For the past 40 years, many of us have been told to stay away from coal.
As it becomes more and more expensive to run a coal-burning power plant, we are being told that it is safer to invest in clean, renewable energy.
This message is not only wrong, it is downright dangerous.
The fact is, we have not invested enough in renewables and are being misled by companies who are betting that the cheapest way to keep the lights on is to put coal-fueled power plants out of business.
That is a terrible choice, especially for communities and families.
In fact, it could make a lot of people’s lives harder.
Coal and the climate The most widely accepted explanation for why we are not investing in clean energy is that it will harm the environment.
However, this argument has been proven to be wrong, according to a report by the University of Oxford’s Energy and Environment Programme (E&E) and the Global Carbon Project.
The report’s authors, including James Watson, a climate change expert, and former environment minister, Richard Lochhead, found that: Coal is a much more environmentally damaging fossil fuel than any other fossil fuel, with an estimated carbon intensity of 1.4 per cent of the Earth’s atmosphere.
Coal has more than twice the greenhouse gas emissions of all other fossil fuels.
Coal plants are not only polluting, they also contribute to a variety of other environmental problems.
This includes: the burning of toxic coal-derived fertilizers; mercury pollution in drinking water; air pollution; and mercury pollution from the smokestacks that generate the electricity we use to heat our homes and businesses.
Coal is also the source of about 40 per cent the greenhouse gases emissions from power plants.
So while coal is a bad fossil fuel for the environment, it’s also a very good one for the economy.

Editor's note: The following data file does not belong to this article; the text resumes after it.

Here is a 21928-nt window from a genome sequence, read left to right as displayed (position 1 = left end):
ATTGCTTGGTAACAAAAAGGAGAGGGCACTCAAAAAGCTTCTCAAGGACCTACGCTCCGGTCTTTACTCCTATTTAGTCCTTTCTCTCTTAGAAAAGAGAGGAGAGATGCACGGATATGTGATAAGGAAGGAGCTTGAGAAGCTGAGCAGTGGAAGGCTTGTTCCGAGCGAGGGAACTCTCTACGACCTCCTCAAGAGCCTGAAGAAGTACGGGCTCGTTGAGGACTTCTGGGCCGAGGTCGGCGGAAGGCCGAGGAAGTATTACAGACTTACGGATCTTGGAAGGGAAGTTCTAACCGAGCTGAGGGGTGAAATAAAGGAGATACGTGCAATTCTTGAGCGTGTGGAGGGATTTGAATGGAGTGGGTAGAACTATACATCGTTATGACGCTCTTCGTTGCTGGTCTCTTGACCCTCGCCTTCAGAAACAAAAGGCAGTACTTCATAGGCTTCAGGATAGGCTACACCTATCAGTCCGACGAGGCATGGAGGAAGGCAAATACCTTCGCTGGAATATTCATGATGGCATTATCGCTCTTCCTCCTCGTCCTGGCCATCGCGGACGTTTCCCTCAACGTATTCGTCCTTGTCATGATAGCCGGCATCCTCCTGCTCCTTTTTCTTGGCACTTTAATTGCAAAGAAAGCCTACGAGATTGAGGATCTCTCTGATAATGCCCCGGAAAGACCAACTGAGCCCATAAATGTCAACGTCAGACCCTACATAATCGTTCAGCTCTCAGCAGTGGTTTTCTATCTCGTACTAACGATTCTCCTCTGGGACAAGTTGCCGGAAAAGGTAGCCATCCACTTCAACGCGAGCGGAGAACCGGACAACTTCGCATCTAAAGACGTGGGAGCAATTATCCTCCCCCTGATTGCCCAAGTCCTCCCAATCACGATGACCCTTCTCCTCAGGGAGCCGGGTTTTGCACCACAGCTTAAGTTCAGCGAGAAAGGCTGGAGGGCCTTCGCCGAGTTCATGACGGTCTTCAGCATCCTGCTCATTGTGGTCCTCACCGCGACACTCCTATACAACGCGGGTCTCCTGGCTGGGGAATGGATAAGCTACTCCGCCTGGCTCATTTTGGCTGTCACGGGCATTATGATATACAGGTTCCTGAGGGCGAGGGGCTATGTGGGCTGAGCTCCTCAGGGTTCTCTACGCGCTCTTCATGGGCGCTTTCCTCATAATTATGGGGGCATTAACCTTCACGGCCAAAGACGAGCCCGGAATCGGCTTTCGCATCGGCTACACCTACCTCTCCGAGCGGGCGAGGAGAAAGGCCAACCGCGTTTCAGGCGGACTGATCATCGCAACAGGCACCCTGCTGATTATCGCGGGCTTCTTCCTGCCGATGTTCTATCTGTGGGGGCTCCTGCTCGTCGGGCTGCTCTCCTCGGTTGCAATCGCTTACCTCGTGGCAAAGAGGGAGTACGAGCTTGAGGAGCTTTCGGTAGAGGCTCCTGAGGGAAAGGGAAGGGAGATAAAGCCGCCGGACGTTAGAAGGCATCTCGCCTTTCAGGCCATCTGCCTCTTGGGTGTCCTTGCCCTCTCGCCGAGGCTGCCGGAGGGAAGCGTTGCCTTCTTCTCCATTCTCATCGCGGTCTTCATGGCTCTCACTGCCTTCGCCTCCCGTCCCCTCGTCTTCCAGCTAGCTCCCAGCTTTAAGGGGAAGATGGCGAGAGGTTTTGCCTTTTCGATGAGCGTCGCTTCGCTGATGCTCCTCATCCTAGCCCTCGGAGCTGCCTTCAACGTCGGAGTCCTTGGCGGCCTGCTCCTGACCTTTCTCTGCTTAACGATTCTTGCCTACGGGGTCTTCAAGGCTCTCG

The main problem with this argument is that we have been oversold.
The truth is that coal is far more expensive than any renewable energy source and its impacts are still being felt today.
The cost of electricity generation in the United States is about one-third the cost of wind and solar, for example.
It costs the same amount of coal to produce one megawatt hour of electricity as to supply a million kilowatt hours.
In other words, it costs the equivalent of 10 times more to generate electricity than it does to power a million megawatts of solar panels, for a total cost of about $1.6 trillion.
Coal power is also a lot more polluting than renewable energy, because the coal burning process converts CO2 into carbon dioxide and other greenhouse gases.
The E&E and Global Carbon report estimates that over half of the world’s CO2 emissions come from coal burning, with almost all of that coming from the United Kingdom.
The world has more coal than any country on earth, but its use is decreasing, as well as the use of renewables like wind and sun, which have the potential to reduce CO2 levels.
In addition, a number of other countries, including China, are increasing their use of coal-generated electricity.
A report from the U.S. State Department found that while the United Nations has agreed to phase out coal by 2030, the U to develop a strategy to replace coal with other sources of power, like wind, geothermal, solar, and biomass.
The U.K. government is also working to replace fossil fuels with renewable sources, with the UK.
Climate Change Secretary, Caroline Spelman, promising in the House of Commons on Thursday that a new green energy scheme will be in place by the end of the year.
So what are we doing about it?
In a report released earlier this year, the E&EP and Global Climate Project found that the U, as a global leader in renewable energy generation, could save more than $200 billion in CO2 from 2030, which would be about one quarter of the total CO2 savings that could be achieved by a single nuclear power plant.
And the fact that there are many other countries working to reduce their emissions is also helping to increase the global pressure on coal- and other fossil-fuel-based power plants, especially in China, where coal-based plants accounted for over 70 per cent.
So, why is this happening?
It’s not that coal-driven power plants are bad, they’re just a little more expensive.
The biggest issue is that the energy sector in Australia and New Zealand has become so competitive that it has made it nearly impossible to compete for the very best deals.
The same can be said for many other industries.
In the U: the energy industry is now more profitable than the banking, insurance, telecommunications, insurance and finance sectors.
In Australia and India: the biggest energy companies have become the most profitable in the world.
And as we move toward a clean-energy future, coal will be an even bigger part of our energy mix.
As a result, the cost